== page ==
The first place to start should be a local OWASP chapter. As you can see in the OWASP Chapter page there are currently 85 chapters around the world so you have plenty to chose from (_Argentina, Atlanta, Austin, Austria (Vienna), Bangalore, Barcelona, Belgium, Boston, Boston, Brazil, Brisbane, Australia, Buffalo, Charlotte, Chennai, Chicago, Chile, Cleveland, Colombia, Columbus, Delhi, Denmark, Denver, Edmonton, Canada, France, Ft Lauderdale, Germany, Greece, Helsinki, Hong Kong, Houston, Hyderabad, Israel, Italy, Kansas City, Kerala, Kolkata, Kuwait, London, Long Island, Los Angeles, Luxembourg, Madison, Malaysia, Manila, Melbourne, Memphis, Mexico City, Minneapolis/St. Paul, Mumbai, Nashville, Netherlands, New York City, New Zealand, Northern New Jersey, Omaha, Ottawa, Pakistan, Panama, Philadelphia, Phoenix, Pittsburgh, Riyadh, Rochester, Sacramento, Saint Louis, San Antonio, San Francisco, San Jose, Seattle, Singapore, South Korea, Switzerland, Sydney, Tainan, Tokyo, Toronto, Turkey, Vancouver, Washington (Maryland), Washington (Virginia), Winnipeg Manitoba_). And if you are not close to one, check out the Chapter Leader Handbook and start one.

Since everything at OWASP is (and always will be) open and free (as in beer and speech) you (and your companies) DON'T have to become OWASP members to benefit from it (and to edit our WIKI based website). BUT, if you (and your companies) benefit from OWASP, you should join as a member mainly for two reasons: 1) publicly associate yourself with OWASP's goals and 2) financially support the projects that you use (starting this year we are asking new members to indicate which OWASP projects they would like their membership fees to be used on).

And for the sceptics amongst you that are now asking, "humm.... what is the catch? there must be a catch? there always is a catch!!!", I think I will disappoint you when I say that there is no catch. OWASP is an open community, and we are just trying to make our online world safer and more secure.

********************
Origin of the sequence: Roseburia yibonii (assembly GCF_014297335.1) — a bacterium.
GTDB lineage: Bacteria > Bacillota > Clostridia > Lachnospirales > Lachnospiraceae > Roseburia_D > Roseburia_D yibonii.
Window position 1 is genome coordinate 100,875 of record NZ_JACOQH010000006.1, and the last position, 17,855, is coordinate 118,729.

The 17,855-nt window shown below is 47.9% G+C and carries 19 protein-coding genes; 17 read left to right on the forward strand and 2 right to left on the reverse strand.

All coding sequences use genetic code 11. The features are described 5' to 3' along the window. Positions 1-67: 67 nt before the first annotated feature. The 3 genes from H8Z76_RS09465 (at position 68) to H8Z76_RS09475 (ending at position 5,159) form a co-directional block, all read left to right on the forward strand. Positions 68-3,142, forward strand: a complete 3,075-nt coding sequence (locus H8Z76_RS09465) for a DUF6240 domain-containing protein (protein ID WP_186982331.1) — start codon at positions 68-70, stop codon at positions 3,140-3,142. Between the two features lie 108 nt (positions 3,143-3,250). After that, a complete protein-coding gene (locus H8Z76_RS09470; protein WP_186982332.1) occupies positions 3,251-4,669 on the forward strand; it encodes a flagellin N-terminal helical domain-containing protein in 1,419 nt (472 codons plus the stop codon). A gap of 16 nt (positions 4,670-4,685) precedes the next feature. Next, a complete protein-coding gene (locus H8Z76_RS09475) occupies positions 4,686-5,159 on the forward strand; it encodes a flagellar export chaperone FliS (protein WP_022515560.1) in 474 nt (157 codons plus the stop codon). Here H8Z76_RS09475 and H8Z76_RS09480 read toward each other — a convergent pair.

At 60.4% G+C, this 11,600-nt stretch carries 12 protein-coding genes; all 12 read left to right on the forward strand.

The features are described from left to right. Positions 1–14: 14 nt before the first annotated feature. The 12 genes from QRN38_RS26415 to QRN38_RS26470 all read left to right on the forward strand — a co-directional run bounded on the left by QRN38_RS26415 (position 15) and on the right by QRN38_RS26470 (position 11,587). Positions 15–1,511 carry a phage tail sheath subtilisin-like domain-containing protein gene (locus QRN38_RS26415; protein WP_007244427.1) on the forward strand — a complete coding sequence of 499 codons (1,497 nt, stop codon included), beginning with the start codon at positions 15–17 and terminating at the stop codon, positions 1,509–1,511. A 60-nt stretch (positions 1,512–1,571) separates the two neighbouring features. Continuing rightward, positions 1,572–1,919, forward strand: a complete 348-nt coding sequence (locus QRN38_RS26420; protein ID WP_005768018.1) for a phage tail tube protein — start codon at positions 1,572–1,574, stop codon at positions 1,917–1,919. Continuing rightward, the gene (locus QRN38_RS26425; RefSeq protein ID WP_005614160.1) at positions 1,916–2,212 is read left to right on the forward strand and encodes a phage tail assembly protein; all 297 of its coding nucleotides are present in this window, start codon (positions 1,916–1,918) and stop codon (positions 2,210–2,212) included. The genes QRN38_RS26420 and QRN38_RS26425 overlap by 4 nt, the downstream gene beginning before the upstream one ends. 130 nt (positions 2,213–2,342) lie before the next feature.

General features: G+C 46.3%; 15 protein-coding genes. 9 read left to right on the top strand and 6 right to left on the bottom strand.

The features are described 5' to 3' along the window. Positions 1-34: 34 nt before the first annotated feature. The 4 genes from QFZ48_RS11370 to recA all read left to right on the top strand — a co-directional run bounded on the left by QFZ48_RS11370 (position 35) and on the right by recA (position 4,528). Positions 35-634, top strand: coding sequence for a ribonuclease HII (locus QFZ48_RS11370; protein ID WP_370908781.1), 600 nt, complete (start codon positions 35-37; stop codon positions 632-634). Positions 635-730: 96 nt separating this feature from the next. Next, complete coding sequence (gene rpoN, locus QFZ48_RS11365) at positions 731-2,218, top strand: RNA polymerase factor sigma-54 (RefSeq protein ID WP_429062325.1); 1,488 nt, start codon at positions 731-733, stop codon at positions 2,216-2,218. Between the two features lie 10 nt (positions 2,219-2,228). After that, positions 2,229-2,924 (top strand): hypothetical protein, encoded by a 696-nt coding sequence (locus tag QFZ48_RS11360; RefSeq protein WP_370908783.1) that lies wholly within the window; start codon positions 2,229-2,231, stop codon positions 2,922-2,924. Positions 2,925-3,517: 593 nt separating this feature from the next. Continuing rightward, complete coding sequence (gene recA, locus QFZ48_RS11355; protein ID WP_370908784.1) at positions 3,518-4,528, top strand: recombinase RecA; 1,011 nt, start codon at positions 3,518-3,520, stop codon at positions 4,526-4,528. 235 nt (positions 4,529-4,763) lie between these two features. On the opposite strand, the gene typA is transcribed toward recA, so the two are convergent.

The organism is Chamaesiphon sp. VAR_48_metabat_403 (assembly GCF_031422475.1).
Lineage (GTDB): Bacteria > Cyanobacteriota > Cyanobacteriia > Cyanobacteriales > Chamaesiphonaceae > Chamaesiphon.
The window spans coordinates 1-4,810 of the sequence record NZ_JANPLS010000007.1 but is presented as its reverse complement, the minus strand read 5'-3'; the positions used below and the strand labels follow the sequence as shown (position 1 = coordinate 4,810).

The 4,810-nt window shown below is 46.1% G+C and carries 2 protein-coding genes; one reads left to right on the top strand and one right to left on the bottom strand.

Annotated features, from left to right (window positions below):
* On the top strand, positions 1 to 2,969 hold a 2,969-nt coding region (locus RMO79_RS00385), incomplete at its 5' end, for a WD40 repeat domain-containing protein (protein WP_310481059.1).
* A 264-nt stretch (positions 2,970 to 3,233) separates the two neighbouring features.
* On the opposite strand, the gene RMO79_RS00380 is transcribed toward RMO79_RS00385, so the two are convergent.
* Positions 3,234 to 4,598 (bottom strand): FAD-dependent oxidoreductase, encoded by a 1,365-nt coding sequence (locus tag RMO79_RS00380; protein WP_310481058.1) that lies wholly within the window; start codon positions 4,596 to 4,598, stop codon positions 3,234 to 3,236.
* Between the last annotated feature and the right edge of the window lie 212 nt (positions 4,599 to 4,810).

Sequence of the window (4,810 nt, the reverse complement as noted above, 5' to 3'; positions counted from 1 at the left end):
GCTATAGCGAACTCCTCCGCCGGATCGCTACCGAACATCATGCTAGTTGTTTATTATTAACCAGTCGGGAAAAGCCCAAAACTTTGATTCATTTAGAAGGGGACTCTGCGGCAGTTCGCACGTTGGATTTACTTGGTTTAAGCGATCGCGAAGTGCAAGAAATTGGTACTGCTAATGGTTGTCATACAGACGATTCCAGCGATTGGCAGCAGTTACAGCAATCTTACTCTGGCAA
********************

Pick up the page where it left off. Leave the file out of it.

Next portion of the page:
Just a final word to say that I am here to help, so feel free to contact me on dinis.cruz at owasp dot net (and if I don't reply in a couple days, just keep re-sending that email.

Archived Comments

These days, I interested in OWASP_Java_Project, so, I've concerned. I though This also very helpful for me.
Could you change the color of those links. I'm seeing them in blackish color.
So you cannot see them? I thought that they are OK.
Actually if there are one or two links, it is bearable. But if there are more, and close to one another, like in this post, it is not.
Oh, I didn't know that there is Hong Kong OWASP chapter.
Md RabikMd Rabik
Change your website colour.I would seen like blackish backgroud.
Md, Kishor, thanks for the suggestions. Although I cannot see why this colour scheme is so bad, I am willing to do the necessary changes to make the website more accessible. Do you have any suggestions? Please, post them to the GNUCITIZEN Feedback Topic. Thanks.
The website color scheme is perfectly allright. It puts less strain on eyes as compared to the scheme with white/ more luminous background. Think like a hacker ! Cheers